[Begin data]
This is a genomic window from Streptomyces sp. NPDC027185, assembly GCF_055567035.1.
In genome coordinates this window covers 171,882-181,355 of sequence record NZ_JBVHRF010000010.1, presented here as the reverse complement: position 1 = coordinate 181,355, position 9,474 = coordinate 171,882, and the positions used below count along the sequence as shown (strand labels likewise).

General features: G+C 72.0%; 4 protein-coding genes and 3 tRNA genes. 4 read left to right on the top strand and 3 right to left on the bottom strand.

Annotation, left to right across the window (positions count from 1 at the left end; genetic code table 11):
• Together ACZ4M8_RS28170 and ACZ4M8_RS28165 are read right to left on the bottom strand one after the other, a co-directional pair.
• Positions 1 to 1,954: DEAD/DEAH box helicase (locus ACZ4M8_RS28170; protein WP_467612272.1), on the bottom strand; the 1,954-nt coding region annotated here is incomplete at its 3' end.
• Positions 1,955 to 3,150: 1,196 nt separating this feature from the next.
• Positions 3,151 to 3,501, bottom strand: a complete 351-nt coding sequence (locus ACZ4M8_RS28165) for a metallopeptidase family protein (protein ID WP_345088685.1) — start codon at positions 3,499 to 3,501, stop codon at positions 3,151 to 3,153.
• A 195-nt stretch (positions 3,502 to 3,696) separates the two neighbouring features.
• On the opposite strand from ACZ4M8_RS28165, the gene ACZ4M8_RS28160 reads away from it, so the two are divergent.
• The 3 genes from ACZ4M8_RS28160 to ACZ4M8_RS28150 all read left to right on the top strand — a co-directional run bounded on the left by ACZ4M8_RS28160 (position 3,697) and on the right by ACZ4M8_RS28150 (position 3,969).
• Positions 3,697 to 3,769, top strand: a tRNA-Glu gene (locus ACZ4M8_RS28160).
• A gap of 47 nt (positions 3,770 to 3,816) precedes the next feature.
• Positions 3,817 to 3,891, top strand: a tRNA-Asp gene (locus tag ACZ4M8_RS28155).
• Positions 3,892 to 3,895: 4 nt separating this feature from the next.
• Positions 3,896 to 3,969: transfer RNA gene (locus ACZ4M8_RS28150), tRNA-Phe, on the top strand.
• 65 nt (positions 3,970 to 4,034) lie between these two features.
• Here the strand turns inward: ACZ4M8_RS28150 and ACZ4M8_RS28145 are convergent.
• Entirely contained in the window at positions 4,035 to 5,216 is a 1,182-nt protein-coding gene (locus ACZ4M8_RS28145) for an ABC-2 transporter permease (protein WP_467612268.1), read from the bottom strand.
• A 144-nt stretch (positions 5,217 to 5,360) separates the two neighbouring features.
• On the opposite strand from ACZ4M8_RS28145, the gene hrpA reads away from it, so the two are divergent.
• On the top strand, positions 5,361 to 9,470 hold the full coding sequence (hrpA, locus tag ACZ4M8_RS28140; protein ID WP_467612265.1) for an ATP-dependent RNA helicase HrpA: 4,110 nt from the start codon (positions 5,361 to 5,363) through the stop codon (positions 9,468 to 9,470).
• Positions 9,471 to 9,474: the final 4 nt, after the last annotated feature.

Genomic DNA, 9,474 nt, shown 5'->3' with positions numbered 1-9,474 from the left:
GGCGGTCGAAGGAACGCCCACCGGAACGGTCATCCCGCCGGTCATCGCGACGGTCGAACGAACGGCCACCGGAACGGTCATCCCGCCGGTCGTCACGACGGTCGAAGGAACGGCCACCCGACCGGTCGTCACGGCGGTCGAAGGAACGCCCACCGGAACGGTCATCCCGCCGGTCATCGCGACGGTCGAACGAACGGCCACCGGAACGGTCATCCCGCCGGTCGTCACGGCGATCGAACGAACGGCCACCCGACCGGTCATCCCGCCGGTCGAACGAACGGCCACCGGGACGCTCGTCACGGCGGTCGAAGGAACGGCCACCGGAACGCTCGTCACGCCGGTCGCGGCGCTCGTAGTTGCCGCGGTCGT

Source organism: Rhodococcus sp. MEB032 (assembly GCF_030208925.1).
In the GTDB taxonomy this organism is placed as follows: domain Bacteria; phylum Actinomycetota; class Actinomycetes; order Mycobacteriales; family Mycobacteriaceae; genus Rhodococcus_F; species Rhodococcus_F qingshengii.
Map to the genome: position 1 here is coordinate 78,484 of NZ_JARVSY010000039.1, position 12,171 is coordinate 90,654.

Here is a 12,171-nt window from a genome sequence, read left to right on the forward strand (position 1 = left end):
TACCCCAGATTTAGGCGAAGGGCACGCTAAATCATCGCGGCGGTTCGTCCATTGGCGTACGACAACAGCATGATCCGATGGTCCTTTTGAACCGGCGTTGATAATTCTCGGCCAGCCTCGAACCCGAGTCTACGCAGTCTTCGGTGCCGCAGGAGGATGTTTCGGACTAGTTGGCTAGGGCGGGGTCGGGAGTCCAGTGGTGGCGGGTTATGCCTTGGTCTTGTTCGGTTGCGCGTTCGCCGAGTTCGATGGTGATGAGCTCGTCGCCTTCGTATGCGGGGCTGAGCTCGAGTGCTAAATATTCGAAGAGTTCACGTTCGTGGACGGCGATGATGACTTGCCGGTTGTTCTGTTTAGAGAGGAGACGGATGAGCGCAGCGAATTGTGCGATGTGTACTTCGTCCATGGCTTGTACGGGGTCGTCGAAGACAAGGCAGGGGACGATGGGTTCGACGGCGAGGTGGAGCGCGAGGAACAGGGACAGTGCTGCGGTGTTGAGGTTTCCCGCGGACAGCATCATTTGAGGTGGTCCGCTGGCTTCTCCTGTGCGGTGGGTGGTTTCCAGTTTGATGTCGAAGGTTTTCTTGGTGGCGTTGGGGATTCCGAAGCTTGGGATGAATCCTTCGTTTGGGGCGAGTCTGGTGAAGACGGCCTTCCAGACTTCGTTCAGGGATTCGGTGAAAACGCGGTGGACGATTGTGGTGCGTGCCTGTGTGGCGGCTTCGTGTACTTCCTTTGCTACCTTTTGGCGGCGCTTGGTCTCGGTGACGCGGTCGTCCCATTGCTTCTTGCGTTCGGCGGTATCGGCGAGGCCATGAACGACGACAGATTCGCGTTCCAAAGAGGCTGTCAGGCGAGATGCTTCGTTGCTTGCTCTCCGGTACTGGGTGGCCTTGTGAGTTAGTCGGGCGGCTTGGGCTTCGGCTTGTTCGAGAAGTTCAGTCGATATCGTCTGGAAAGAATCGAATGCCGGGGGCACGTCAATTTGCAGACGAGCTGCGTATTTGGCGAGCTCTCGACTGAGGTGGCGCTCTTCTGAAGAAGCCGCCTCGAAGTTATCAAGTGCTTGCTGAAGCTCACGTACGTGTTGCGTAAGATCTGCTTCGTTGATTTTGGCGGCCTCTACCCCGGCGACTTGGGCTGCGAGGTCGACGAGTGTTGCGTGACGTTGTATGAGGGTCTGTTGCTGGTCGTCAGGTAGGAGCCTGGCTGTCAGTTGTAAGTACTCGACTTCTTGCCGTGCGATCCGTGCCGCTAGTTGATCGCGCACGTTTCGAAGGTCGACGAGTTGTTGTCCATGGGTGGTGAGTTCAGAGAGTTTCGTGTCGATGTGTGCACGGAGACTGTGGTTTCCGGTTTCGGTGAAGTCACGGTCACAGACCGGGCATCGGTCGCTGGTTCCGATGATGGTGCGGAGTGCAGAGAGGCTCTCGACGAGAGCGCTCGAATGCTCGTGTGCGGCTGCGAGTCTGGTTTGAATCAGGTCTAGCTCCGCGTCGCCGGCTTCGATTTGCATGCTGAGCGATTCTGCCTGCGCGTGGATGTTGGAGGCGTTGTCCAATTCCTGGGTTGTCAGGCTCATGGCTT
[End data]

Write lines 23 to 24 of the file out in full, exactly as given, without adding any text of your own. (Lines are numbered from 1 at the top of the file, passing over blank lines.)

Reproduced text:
• Positions 9,471 to 9,474: the final 4 nt, after the last annotated feature.

Genomic DNA, 9,474 nt, shown 5'->3' with positions numbered 1-9,474 from the left: